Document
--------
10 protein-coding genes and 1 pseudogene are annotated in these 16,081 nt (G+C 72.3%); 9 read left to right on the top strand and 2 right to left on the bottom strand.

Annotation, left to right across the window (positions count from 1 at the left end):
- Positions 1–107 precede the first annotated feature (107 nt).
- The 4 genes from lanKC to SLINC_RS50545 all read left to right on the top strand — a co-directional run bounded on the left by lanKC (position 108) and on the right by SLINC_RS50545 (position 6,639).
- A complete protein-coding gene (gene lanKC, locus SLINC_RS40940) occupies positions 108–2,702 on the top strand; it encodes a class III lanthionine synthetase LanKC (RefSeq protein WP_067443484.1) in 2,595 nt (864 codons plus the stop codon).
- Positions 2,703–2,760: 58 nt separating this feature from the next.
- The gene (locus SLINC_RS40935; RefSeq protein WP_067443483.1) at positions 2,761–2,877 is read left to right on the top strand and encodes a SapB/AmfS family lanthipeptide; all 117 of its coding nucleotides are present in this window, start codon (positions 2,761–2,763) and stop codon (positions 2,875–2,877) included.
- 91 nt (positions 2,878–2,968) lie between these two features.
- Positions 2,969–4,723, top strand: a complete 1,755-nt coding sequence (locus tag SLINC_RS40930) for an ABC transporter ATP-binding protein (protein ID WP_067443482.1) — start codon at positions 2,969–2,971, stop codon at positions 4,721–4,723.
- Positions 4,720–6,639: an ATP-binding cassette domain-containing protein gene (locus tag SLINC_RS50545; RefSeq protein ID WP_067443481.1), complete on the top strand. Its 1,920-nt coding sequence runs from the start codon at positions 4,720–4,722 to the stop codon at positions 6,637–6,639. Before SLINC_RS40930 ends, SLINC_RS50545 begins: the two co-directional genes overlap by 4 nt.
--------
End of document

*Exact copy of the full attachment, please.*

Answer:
10 protein-coding genes and 1 pseudogene are annotated in these 16,081 nt (G+C 72.3%); 9 read left to right on the top strand and 2 right to left on the bottom strand.

Annotation, left to right across the window (positions count from 1 at the left end):
- Positions 1–107 precede the first annotated feature (107 nt).
- The 4 genes from lanKC to SLINC_RS50545 all read left to right on the top strand — a co-directional run bounded on the left by lanKC (position 108) and on the right by SLINC_RS50545 (position 6,639).
- A complete protein-coding gene (gene lanKC, locus SLINC_RS40940) occupies positions 108–2,702 on the top strand; it encodes a class III lanthionine synthetase LanKC (RefSeq protein WP_067443484.1) in 2,595 nt (864 codons plus the stop codon).
- Positions 2,703–2,760: 58 nt separating this feature from the next.
- The gene (locus SLINC_RS40935; RefSeq protein WP_067443483.1) at positions 2,761–2,877 is read left to right on the top strand and encodes a SapB/AmfS family lanthipeptide; all 117 of its coding nucleotides are present in this window, start codon (positions 2,761–2,763) and stop codon (positions 2,875–2,877) included.
- 91 nt (positions 2,878–2,968) lie between these two features.
- Positions 2,969–4,723, top strand: a complete 1,755-nt coding sequence (locus tag SLINC_RS40930) for an ABC transporter ATP-binding protein (protein ID WP_067443482.1) — start codon at positions 2,969–2,971, stop codon at positions 4,721–4,723.
- Positions 4,720–6,639: an ATP-binding cassette domain-containing protein gene (locus tag SLINC_RS50545; RefSeq protein ID WP_067443481.1), complete on the top strand. Its 1,920-nt coding sequence runs from the start codon at positions 4,720–4,722 to the stop codon at positions 6,637–6,639. Before SLINC_RS40930 ends, SLINC_RS50545 begins: the two co-directional genes overlap by 4 nt.